2

Tor can't protect against traffic confirmation (also known as end-to-end correlation), where an attacker tries to confirm an hypothesis by monitoring the right locations in the network and then doing the math. The question is: Is it enough for the adversary to compromise any two of the three nodes to be able to de-anonymize the client? Specifically consider the following:

Guard (compromised) + Middle node (compromised) + Exit node (not compromised) = Result in Client de-anonymized

Guard (compromised) + Middle node (not compromised) + Exit node (compromised) = Result in Client de-anonymized

Guard (not compromised) + Middle node (compromised) + Exit node (compromised) = Result in Client de-anonymized

Do all three cases detailed above result in client de-anonymization?

1

First of all: As far as i know, if you do not compromise the Entry-Relay (Guard), you can not locate the client. So being said, the third case does not result in client de-anonymization.

For the other two cases, in which you have compromiesed the entry-relay, you will be able to loacte the client. To be a little more specific:

Before there were Entry-Guard and as far as I can remember the paper Locating Hidden Servers I can tell, that you (as an adversary) don't even need to compromise two relays to locate (de-anonymize) the client or an Hidden Service. You just need ONE. That was, because you can figure out if you are the entry-node. If you figure, you found the location of the client.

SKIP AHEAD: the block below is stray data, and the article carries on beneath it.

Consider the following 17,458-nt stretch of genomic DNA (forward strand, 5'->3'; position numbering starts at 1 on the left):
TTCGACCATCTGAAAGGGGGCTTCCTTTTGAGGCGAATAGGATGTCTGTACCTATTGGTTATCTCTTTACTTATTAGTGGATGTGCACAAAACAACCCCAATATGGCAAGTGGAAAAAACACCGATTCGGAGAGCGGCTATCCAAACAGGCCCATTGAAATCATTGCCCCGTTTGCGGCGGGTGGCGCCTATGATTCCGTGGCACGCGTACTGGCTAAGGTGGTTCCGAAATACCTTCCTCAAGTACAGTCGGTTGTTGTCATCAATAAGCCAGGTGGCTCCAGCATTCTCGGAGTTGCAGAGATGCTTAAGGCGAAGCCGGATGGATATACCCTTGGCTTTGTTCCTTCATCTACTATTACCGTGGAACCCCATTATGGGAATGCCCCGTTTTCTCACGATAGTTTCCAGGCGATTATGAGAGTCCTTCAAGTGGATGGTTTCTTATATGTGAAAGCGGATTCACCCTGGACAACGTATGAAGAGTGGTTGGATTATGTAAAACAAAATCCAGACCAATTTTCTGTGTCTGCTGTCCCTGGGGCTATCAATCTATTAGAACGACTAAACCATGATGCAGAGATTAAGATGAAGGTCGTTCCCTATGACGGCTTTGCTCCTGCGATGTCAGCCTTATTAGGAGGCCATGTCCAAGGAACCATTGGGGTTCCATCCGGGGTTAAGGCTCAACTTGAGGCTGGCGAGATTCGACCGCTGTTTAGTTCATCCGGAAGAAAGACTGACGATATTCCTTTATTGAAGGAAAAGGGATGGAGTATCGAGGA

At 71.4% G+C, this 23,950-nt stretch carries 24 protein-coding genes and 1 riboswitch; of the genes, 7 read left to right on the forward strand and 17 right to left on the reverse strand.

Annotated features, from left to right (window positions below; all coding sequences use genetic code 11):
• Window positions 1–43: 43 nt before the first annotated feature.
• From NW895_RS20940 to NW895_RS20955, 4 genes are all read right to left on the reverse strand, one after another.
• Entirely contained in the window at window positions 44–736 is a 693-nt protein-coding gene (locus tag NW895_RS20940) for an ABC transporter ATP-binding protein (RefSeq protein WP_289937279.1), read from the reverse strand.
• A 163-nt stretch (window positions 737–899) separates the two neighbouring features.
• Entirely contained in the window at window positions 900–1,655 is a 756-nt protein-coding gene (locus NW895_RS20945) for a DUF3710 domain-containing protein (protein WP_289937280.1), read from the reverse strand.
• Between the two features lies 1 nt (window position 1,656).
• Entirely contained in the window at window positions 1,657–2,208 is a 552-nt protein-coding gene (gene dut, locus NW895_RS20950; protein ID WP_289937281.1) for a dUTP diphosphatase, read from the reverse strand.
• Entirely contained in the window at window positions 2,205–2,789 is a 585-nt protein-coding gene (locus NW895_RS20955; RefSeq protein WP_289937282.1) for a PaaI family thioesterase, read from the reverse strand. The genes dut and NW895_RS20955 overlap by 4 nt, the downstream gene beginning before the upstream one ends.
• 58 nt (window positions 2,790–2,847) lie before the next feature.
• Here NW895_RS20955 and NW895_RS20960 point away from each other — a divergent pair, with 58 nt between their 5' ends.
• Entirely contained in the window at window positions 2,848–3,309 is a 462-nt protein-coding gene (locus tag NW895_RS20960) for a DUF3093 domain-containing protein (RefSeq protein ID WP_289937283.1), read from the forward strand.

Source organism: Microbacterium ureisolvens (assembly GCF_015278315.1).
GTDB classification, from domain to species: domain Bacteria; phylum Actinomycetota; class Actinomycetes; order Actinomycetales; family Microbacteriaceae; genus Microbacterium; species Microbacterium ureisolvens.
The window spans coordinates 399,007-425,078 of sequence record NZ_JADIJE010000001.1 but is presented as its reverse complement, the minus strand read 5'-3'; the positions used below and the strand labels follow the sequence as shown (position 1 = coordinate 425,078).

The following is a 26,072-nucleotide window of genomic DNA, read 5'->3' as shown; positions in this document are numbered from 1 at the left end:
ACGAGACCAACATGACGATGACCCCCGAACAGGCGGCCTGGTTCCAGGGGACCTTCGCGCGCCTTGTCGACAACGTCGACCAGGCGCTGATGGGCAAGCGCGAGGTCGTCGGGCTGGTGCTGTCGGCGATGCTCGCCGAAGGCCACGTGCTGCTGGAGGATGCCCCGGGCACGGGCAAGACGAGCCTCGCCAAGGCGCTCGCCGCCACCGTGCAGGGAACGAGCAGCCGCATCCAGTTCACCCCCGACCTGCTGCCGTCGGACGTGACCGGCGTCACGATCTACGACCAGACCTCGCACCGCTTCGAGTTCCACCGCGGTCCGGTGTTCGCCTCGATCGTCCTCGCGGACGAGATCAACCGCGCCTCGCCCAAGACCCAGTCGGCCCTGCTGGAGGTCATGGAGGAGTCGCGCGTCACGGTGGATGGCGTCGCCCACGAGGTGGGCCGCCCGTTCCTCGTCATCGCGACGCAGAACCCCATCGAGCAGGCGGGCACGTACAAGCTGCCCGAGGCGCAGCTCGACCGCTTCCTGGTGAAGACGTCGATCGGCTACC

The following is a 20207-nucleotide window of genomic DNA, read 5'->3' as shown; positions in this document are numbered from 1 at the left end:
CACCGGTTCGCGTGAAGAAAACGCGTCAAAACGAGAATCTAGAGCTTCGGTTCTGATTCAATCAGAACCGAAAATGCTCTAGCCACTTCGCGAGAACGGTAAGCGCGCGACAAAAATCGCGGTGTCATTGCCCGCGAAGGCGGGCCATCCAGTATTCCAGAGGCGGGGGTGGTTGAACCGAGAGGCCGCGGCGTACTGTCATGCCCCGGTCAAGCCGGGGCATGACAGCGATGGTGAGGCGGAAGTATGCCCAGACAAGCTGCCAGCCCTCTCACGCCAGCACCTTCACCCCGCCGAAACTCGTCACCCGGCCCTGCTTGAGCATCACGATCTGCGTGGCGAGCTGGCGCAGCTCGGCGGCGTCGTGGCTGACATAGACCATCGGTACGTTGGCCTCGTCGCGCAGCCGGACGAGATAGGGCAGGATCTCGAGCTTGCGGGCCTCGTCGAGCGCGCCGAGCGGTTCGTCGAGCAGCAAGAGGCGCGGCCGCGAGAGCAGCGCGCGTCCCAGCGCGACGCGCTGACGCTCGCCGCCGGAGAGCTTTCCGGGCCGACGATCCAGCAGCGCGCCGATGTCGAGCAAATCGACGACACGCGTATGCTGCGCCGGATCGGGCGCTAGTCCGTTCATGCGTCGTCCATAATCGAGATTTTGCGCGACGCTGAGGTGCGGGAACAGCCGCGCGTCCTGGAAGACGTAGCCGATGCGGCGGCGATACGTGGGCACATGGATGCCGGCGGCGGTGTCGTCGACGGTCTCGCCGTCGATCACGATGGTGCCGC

Now, with using Entry-Guards, its a little different: You can still notice, if you are the entry-guard - so if you are, you have de-anonymized the client. But you can't get there that easy. What you can do, is getting to know the guard. For that you need to know or be the middle-relay, and if you are't there, you will have to start with the exit-relay. If you are not one of the relays on the circuit, but some powerful malicious attacker, you now just need to get the information from the links between the relays and already can figure which relay is being the entry relay. From there you'll find the client as well.

A lot from what I just wrote (out of memory) is beeing explained somewhere here. Hope it helped.

Your Answer

By clicking “Post Your Answer”, you agree to our terms of service, privacy policy and cookie policy

Not the answer you're looking for? Browse other questions tagged or ask your own question.